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Banff will stick to limit



BANFF, Alberta - Parks Canada insists it will thwart any attempt to circumvent a cap on commercial development in Banff. Legislation adopted in 1998 asserted that 3.89 million square feet of commercial space then approved would be allowed, plus an extra 350,000. An element of uncertainty exists about whether the 1998 survey of commercial space was wrong, and hence a little more space might be added, according to the Rocky Mountain Outlook .


Aspen riders ready for races

ASPEN, Colo. - It's spring-time, more or less, in the high country of Colorado, and thoughts are starting to focus on the USA Pro Cycling Challenge, formerly called Quizno's Pro Challenge. A seven-stage race set for August, it is expected to draw some of the most sturdy and experienced bicycle riders in the world to Colorado mountain towns

Downtown Aspen will be the finish line for the fourth day of racing, and what a challenge it will be. The race will start at Gunnison and end at Aspen, both at 8,000 feet in elevation, but along the way riders must cross two 12,000-foot passes, with harrowing descents. Those routes dwarf the literal highpoint of the Tour de France, an 8,728-foot col in the Alps.

In Aspen, bicycle enthusiasts predict crowds double in size of those of the Fourth of July.

The Aspen Times points out that Aspen has long been infatuated with bicycles, perhaps second only to skiing as a local obsession. Even a century ago, after mining was already petering out, races in the region drew up to 1,000 spectators.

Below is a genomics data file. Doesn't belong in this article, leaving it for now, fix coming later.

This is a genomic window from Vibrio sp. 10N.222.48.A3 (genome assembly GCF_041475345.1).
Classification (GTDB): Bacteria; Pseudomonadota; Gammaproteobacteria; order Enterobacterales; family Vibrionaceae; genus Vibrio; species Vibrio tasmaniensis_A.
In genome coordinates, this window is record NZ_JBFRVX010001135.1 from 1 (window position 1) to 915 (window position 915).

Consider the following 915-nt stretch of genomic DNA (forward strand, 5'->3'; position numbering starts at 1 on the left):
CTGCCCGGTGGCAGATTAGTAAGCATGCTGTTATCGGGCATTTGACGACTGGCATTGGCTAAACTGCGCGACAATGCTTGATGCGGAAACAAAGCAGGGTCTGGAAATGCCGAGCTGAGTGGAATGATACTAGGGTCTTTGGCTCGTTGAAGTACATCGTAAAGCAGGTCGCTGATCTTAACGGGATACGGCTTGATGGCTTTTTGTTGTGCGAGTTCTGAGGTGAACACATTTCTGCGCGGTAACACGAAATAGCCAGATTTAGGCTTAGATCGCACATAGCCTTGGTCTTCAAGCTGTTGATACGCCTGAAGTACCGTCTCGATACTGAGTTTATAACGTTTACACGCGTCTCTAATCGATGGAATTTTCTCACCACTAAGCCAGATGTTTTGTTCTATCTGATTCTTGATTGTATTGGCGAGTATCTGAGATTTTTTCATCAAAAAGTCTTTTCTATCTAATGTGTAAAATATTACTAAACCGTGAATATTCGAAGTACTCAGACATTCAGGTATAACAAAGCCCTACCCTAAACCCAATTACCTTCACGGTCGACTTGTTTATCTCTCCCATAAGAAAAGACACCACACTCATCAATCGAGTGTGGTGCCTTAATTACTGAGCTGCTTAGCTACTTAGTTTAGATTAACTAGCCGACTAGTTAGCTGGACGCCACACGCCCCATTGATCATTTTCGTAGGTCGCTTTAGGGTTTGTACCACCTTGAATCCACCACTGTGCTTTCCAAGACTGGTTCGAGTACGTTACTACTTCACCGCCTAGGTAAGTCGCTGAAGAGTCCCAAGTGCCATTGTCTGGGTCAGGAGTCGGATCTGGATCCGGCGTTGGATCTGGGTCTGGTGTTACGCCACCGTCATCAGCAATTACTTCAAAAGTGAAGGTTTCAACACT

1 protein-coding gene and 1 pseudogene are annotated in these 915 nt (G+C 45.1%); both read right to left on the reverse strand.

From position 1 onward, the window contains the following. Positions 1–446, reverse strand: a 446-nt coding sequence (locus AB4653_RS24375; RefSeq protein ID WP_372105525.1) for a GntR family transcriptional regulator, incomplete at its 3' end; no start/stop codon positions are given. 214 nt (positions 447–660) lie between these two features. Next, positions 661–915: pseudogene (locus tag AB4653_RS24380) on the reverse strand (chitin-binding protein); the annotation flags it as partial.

Then, in the 1970s, there were some local riders who took their avocation very seriously. "We were club riders, having a good time," says Michael Ernemann. "Every day we'd go out and ride 30 or 40 miles, then come back and drink vino, in the great European tradition," he told the newspaper's Scott Condon.


Mountainfilm comes to Telluride

TELLURIDE, Colo. - Mountainfilm in Telluride, a four-day festival over Memorial Day weekend, has always sought to have an edge to it, an engagement with the broader world somewhat belied by the title or the setting. This year, however, the edge was painful.

One of the guests that organizers had hoped to honour was Tim Hetherington, the director and producer of a film about U.S. soldiers in a remote valley in Afghanistan. The film, Restrepo , named after a soldier in the company killed in fighting, was screened at last year's session.

Hetherington himself was killed recently in Libya while trying to photograph fighting at Misurata. "That there is one less person out there striving to tell the truth about some of the most difficult stories of our time is a loss for all of us," said David Holbrooke, festival director, on the website.